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RBZ engages DBSA for infrastructure finance

THE Development Bank of Southern Africa (DBSA) held a closed door meeting with the Reserve Bank of Zimbabwe recently to discuss how it could partner local development finance institutions (DFIs).

BY TATIRA ZWINOIRA IN NEW DELHI, India

DBSA CEO Patrick Dlamini told Standardbusiness on the sidelines of the 12th edition of the Confederation of Industries of India- Exim Bank of India Conclave on India-Africa Project Partnership held last week in India that the meeting was held with RBZ governor John Mangudya and Thomas Sakala, Infrastructure Development Bank of Zimbabwe (IDBZ) CEO.

He said DBSA could support Zimbabwe’s infrastructure projects up to $2,5 billion annually.

“We have had a very successful meeting with the governor [Mangudya]. This was five or six weeks ago with John [Mangudya] and his guys in terms of how he wants us to work with institutions in Zimbabwe to drive infrastructure development.  We have very good economic infrastructure projects in Zimbabwe that could easily be funded because economic infrastructure does not necessarily need a solvent currency as they have their own streams of cash and cash flows which become visible to any investor,” he said.

“We just need to engage to say how then do you have a regulatory environment that enables your investment in that particular country in such a way that you have confidence as an investor. So this is what we need now to look at;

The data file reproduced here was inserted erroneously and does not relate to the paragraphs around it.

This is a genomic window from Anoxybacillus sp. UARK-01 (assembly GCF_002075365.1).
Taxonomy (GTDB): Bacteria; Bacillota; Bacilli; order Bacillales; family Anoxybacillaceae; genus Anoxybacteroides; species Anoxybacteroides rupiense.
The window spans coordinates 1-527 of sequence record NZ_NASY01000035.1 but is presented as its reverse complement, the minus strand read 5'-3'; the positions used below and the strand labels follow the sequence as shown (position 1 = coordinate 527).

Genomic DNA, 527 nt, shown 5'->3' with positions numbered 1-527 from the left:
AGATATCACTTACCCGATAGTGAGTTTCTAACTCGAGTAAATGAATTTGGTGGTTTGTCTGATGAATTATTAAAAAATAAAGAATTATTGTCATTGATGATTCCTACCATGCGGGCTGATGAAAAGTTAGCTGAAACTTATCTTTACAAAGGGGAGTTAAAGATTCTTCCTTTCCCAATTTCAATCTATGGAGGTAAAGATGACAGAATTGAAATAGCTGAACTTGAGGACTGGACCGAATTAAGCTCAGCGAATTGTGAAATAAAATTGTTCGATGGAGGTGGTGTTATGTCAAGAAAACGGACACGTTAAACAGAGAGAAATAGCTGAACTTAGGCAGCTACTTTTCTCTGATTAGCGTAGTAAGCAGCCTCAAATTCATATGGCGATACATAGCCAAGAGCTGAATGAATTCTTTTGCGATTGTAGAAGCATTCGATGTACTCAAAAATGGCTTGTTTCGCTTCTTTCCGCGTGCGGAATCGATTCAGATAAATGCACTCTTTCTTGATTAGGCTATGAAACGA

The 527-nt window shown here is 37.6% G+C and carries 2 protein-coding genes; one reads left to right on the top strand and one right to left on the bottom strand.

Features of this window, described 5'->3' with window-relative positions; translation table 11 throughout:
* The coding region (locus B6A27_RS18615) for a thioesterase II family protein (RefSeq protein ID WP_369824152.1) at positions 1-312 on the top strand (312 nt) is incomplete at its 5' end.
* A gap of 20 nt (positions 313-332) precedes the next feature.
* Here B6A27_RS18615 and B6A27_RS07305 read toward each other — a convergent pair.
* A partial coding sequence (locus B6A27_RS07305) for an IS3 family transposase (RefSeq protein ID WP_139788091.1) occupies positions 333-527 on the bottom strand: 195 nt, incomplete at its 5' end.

to say can we work together with the DFIs in Zimbabwe to enable investment into infrastructure that will be very critical and have a catalytic effect into that economy.”

Dlamini said they were hoping to approach their local authorities after identifying the DFIs they would work with to put supporting regulatory framework in place.

“It has not been finalised as yet, but I am quite excited at least in terms of the prospects,” he said.

DBSA has funded various infrastructure projects working with IDBZ.

The involvement of RBZ gives assurances over investments that are brought into the country when projects are approved, analysts say.

The 2017 national budget has an allocation of $839,9 million directed at funding infrastructure projects. Urgent areas of infrastructure that need funding under the infrastructure national development plan include housing, water and sanitation, ICT, energy and power, and transportation.

“Yes, the economy of Zimbabwe has somewhat shrunk from what it used to be, which somewhat limits the country in what will be able to be invested into Zimbabwe. But, if we are able to come up with innovative solutions and engage with some of our political principals to enable us to drive infrastructure in a way that is possible, we can do it,” Dlamini said.

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